Please enjoy our February Edition!

What are you seeing out there? We'd love to hear from you!

The following posts are from some of our local Harpswell Nature Watchers. All of the contributions below are seen immediately in our Facebook group. Click here to join.

Click here for more information about Harpswell Nature Watchers.
The icy crust on top of the snow in Harpswell makes life hard for those species that forage on the ground. White-tailed deer and wild turkeys are used to digging through snow to find left-over acorns and other mast from the autumn crop. Turkeys will find spring seeps where the snow has melted to pluck grass and anything else that is edible, while deer will concentrate on tree buds. Yesterday I heard a male northern cardinal singing from the top of a tall spruce, a bit early in the season but maybe he wanted to establish his breeding territory before the other guys!  

(Submitted by Ed Robinson. Deer photo by Xalanx, iStock. Cardinal photo by Bill Snellings. February 24, 2021)
Just after our last snowfall, I saw a wing print in the snow very similar to what Gina posted several days ago. I sent the pictures to Professor Nat Wheelwright to see if he might be able to tell what type of bird was responsible for the print. I observed 3 sets of prints spaced a few feet from each other as well as prints of the unlucky critter that was trying to evade its attacker running in between each wing print. Based on the length of the wingspan, which I guessed was around 28 inches, and the shape of the tail and wingtip feathers, Nat thought it might be a barred owl. The prints of the hunted one appeared to have been from a bird that had just landed and then was walking around. Nat guessed it could have been a mourning dove since they walk rather than hop.

(Submitted by Lynn Knight, February 23, 2021)
Feeding Frenzy!!! It's the time of year when large flocks of birds mob any food source they can find, from wild berries to bird feeders. On this glorious morning after the ice storm I watched 15 blue jays screaming and squabbling over ice-covered crabapples. Underneath them a number of dark-eyed juncos and black-capped chickadees snatched up seeds that had fallen onto the snow. Last week we had nearly 20 European starlings and 9 American robins gorging on our winterberries and suet. Calories are critical in this cold weather!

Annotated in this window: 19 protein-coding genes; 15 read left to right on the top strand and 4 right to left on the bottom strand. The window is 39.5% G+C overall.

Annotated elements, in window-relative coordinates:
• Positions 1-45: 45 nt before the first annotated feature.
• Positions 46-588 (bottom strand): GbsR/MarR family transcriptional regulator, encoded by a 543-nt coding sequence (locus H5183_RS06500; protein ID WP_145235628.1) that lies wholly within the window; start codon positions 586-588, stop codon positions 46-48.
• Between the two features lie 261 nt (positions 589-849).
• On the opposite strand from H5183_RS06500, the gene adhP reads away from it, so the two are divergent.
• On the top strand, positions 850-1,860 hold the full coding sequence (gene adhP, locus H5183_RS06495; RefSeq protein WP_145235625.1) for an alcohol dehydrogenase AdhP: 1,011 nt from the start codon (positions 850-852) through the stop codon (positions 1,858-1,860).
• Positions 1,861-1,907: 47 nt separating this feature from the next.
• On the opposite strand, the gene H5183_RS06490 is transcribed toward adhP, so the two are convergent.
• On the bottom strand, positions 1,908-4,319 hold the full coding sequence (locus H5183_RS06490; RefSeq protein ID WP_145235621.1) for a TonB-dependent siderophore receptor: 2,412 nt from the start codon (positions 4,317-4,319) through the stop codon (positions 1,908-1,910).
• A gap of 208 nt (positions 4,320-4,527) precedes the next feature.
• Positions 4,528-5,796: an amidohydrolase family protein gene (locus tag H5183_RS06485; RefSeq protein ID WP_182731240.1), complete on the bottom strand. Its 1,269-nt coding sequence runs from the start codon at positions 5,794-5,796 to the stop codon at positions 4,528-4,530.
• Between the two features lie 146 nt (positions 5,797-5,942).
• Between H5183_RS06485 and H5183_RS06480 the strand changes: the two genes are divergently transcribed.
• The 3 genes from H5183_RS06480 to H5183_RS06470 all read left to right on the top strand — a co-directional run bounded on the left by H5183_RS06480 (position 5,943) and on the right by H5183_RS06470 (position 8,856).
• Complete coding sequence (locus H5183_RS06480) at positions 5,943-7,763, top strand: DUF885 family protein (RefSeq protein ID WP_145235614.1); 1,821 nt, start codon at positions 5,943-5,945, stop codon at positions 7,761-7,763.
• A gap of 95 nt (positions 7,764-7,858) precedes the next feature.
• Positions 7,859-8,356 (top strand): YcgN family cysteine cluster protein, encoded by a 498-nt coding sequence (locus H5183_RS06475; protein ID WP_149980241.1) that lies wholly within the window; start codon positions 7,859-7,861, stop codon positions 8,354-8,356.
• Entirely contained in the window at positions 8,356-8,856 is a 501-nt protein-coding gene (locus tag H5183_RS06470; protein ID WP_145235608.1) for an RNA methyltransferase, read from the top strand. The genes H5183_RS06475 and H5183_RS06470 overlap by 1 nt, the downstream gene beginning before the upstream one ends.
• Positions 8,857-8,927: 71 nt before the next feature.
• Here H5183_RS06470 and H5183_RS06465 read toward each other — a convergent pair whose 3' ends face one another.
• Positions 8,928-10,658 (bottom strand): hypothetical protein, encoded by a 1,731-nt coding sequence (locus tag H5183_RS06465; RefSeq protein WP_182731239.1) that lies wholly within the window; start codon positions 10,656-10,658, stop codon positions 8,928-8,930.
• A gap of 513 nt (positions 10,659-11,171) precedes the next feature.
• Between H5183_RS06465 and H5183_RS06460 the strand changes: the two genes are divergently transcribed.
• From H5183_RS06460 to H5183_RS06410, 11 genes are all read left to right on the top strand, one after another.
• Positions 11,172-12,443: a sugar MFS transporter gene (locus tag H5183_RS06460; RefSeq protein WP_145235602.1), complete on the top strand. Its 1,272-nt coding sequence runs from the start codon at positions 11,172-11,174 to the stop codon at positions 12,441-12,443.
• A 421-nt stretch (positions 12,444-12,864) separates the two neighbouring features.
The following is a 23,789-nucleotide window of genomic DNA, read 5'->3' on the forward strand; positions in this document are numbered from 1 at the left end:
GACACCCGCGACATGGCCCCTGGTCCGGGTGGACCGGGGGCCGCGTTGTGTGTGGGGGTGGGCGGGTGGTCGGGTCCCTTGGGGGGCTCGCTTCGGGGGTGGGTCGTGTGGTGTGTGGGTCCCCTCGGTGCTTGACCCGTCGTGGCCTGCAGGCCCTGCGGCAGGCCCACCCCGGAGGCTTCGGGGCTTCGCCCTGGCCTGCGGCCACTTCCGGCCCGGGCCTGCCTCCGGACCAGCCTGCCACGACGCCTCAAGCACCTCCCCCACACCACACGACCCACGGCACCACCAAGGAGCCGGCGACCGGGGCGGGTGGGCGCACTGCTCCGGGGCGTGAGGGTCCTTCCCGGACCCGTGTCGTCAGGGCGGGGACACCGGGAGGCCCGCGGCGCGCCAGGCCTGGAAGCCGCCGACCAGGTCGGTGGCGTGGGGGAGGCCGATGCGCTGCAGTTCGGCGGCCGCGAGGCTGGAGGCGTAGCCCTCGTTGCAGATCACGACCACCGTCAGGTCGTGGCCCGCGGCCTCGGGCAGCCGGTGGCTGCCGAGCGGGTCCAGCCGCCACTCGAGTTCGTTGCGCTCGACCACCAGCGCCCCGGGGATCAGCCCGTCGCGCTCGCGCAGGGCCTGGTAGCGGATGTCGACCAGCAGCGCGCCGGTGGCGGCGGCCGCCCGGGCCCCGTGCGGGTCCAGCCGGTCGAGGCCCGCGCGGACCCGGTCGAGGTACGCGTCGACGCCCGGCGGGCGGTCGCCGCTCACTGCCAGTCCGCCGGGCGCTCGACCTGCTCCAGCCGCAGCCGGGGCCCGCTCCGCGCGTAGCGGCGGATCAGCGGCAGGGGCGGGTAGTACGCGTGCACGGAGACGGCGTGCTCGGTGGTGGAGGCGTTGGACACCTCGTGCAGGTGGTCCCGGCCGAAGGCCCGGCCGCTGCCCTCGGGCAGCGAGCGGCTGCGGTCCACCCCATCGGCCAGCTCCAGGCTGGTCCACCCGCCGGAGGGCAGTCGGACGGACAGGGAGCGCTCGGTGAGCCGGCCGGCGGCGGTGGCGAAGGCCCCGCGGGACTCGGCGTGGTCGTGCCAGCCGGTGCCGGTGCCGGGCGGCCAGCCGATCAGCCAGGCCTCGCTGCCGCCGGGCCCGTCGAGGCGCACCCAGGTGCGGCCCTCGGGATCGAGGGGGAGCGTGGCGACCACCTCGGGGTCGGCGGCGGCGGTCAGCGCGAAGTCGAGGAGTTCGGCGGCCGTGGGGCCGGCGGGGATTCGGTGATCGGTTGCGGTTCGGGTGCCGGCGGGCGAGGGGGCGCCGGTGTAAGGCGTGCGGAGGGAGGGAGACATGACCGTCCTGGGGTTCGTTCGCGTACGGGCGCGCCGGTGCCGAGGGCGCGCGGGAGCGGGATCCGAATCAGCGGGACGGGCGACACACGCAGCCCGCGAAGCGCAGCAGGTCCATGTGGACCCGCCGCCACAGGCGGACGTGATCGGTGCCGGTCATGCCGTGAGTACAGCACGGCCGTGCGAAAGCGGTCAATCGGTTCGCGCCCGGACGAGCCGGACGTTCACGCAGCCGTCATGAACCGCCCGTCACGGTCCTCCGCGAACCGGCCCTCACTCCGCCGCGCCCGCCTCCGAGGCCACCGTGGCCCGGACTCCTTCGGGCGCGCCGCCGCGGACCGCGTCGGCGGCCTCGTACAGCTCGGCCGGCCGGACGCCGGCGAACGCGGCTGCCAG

(Submitted by Ed Robinson. Photos by Sue Feldberg, iStock. February 17, 2021)
Some Redbreasted Mergansers were spotted at the cove this morning!

According to an article on the Maine Department of Inland Fisheries and Wildlife's website, mergansers and other "diving ducks" begin pairing in late winter, and a large percentage of them return to the same breeding areas each year. Click here to read the entire article.

(Submitted by Gina Snyder and updated by Colleen McKenna, February 15, 2021)
I was walking along the trail in the woods at Mitchell Field and found what looks like a bird feather print, along with a tiny mole. I wonder why the prey was left behind and the story behind the print. In the second photo I brushed away the snow to see what had been left - I was very surprised to see a completely intact mole!

(Submitted by Gina Snyder, February 10, 2021)
Springtails (aka snow fleas) were 'peppering' the snow along the trail in several places on the Cliff Walk yesterday. They seem to collect more in depressions, in this case a footprint, but they were quite widespread on the snow as well! It seems a little early to see them, but I guess conditions dictate when they show up!

For more information about Springtails, click here!

(Submitted by Gina Snyder, February 5, 2021)
Researchers at Cornell University just published a new study regarding ozone levels and the impact of federal regulations. It seems that reducing human exposure to ozone has the benefit of reducing ozone's impact on birds (and likely other wildlife). Over a 15 year period, data from ozone monitoring and citizen science bird reports showed that US counties with higher ambient ozone levels had less abundant bird populations. Study author Ivan Rudik said that is probably because ozone causes respiratory problems in birds, and also damages the plants that birds rely upon for shelter and insect populations. Counties along the east coast that are working to reduce levels of the ozone precursor nitrous oxide have more robust populations of small land-based birds like the northern cardinal. Nice to see a good news story on wildlife!   

(Submitted by Ed Robinson, February 4, 2021)
I now realize that the American Black Ducks must have been hanging around with the Mallards fairly frequently and I never realized it! Although, I don't see Mallards that much at the shores... Here they are again at Mitchell Field, Middle Bay.

(Submitted by Gina Snyder, February 3, 2021)